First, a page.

The hormone progesterone increases in pregnancy and slows the gut down and causes your food to move through a little slower. Constipation can be present at any point in pregnancy, however prior to birth it is crucial that your bowels are working regularly and you’re able to easily pass your poo!

Regardless of how your baby enters the world (vaginally or via c-section), you are going to need to be very careful with the first few bowel movements, and it will be a “no pushing allowed” situation. Fibre is found in your wholegrain carbohydrates, fruit, vegetables, and legumes.


Iron deficiency affects 20% of the pregnant population. During pregnancy, a person’s blood volume increases by up to 50% to support both mother and baby. Low iron levels can contribute to greater levels of fatigue, low concentration and in some cases a reduced ability to fight off infection. The final 10 weeks of pregnancy are most important for iron as it sets up 100% of your baby’s iron stores until they begin solids at around 6 months.

Fish Oil: If you are takingfish oil supplements it is recommended that you stop taking these at 35 weeks. This is to reduce the risk of bleeding associated with taking high amounts of fish oil supplements. This risk is quite low, and there is still more research needed in terms of relationship to pregnancy and risk of bleeding; however, it is much better to exercise safe and conservative practices.

In the third trimester, you are able to have a healthy diet, with a wide variety of fruits, vegetables, wholegrains and healthy fats. The weight gain guidelines during pregnancy will vary depending on your situation (e.g. pre-pregnancy weight, twin or triplet pregnancy, etc) so it is helpful to check in with a pregnancy dietitian for what you should be aiming for by the end of pregnancy.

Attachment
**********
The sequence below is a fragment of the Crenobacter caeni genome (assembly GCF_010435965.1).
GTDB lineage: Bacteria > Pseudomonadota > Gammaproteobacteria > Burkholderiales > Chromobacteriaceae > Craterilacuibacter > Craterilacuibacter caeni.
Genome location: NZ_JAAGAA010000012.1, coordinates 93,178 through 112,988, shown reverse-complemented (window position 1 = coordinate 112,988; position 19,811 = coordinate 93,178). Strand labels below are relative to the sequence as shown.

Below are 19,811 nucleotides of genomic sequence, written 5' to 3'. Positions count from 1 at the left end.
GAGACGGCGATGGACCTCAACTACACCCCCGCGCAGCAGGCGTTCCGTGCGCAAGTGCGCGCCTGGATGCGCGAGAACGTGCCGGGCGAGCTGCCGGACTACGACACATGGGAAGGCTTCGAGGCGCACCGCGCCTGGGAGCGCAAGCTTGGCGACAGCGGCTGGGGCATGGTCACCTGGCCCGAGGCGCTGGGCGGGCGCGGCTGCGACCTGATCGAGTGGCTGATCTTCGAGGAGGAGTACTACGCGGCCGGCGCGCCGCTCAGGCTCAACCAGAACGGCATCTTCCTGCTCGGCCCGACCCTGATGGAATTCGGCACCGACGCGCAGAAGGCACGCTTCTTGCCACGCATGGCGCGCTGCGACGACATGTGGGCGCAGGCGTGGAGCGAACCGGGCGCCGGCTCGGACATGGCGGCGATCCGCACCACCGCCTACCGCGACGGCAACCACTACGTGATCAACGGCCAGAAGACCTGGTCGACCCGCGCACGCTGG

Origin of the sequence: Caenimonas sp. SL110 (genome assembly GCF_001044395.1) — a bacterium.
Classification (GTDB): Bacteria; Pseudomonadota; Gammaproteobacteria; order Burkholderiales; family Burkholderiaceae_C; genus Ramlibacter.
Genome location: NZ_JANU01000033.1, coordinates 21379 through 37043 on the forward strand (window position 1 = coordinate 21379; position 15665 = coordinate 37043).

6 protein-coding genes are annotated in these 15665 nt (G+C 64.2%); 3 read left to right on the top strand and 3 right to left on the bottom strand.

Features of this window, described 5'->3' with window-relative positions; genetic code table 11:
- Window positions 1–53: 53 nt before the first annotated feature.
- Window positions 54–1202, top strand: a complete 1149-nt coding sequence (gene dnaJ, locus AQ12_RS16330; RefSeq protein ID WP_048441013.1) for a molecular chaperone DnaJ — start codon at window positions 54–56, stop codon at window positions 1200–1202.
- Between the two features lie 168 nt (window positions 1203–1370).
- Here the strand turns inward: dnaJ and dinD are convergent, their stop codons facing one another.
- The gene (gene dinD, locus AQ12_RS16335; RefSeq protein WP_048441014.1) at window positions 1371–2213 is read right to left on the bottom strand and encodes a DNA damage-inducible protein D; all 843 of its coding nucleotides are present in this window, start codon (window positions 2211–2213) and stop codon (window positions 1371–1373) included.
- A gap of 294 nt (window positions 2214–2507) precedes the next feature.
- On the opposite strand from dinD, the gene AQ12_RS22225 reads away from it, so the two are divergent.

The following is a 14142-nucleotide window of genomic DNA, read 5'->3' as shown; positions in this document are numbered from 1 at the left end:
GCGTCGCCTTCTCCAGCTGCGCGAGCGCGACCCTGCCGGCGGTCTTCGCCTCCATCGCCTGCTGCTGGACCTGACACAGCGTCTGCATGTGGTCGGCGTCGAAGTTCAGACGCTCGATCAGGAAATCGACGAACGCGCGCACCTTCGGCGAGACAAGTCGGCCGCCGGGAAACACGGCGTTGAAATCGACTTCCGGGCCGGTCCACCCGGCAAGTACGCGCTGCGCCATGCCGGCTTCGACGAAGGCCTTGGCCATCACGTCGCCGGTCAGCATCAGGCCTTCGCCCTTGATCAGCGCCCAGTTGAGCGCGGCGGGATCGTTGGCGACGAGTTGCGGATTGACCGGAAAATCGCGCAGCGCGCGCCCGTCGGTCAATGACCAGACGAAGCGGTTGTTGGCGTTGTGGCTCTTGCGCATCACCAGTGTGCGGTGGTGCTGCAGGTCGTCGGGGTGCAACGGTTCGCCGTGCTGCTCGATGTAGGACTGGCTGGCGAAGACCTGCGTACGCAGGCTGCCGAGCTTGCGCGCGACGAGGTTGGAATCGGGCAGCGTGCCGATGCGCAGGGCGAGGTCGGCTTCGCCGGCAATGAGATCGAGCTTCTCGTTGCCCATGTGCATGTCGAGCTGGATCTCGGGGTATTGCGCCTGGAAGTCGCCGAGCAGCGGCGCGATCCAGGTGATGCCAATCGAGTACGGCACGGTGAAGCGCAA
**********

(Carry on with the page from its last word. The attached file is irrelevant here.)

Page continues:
The third trimester is a great time to continue embracing the benefits of exercise, keep modifying your exercise load, intensity and volume. Modifications may include using walls instead of the floor for push ups, boxes to reduce your squat depth, walking instead of running, double leg instead of single leg exercises.

If you haven’t already, the third trimester is also a great time to start to consider your pelvic floor muscles. The pelvic floor is made up of two layers of muscles, a deep and superficial layer, during pregnancy these muscles begin to stretch and soften as your baby continues to grow and your body prepares for child birth. These changes not only occur to the muscles, but also other support structures, or connective tissue, supporting our pelvic organs.

Research suggests that doing pelvic floor exercises during pregnancy may help to reduce the rate of first and second stage of labour. It is a good time to consider seeing a pelvic floor or women's health physiotherapist to ask about your pelvic floor function, review bladder and bowel habits, discuss your birth plan and considerations during your postpartum recovery.

There are a few maternal conditions and medical risks during pregnancy that should be screened to ensure women are guided appropriately. At all times listening to your body is so important, and watch out for severe warning signs to stop exercising such as; vaginal bleeding, regular painful contractions, amniotic fluid leakage, headaches, chest pain, muscle weakness, calf pain or swelling, prolonged shortness of breath.


When it comes to pregnancy, it is important for you and your baby to include adequate nutrition and movement. The most important thing is to surround yourself with support, to listen to your body (and your baby) and to seek out advice and help when you need it.

Feeling like you need some individualised help with your nutrition in pregnancy? Book in for an initial consultation here.

This blog post was co-written by Erin Cuskelly and the team at Female Focus Physiotherapy. You can follow them on instagram @femalefocusphysiotherapy and book an appointment with one of the amazing women’s health physiotherapists here.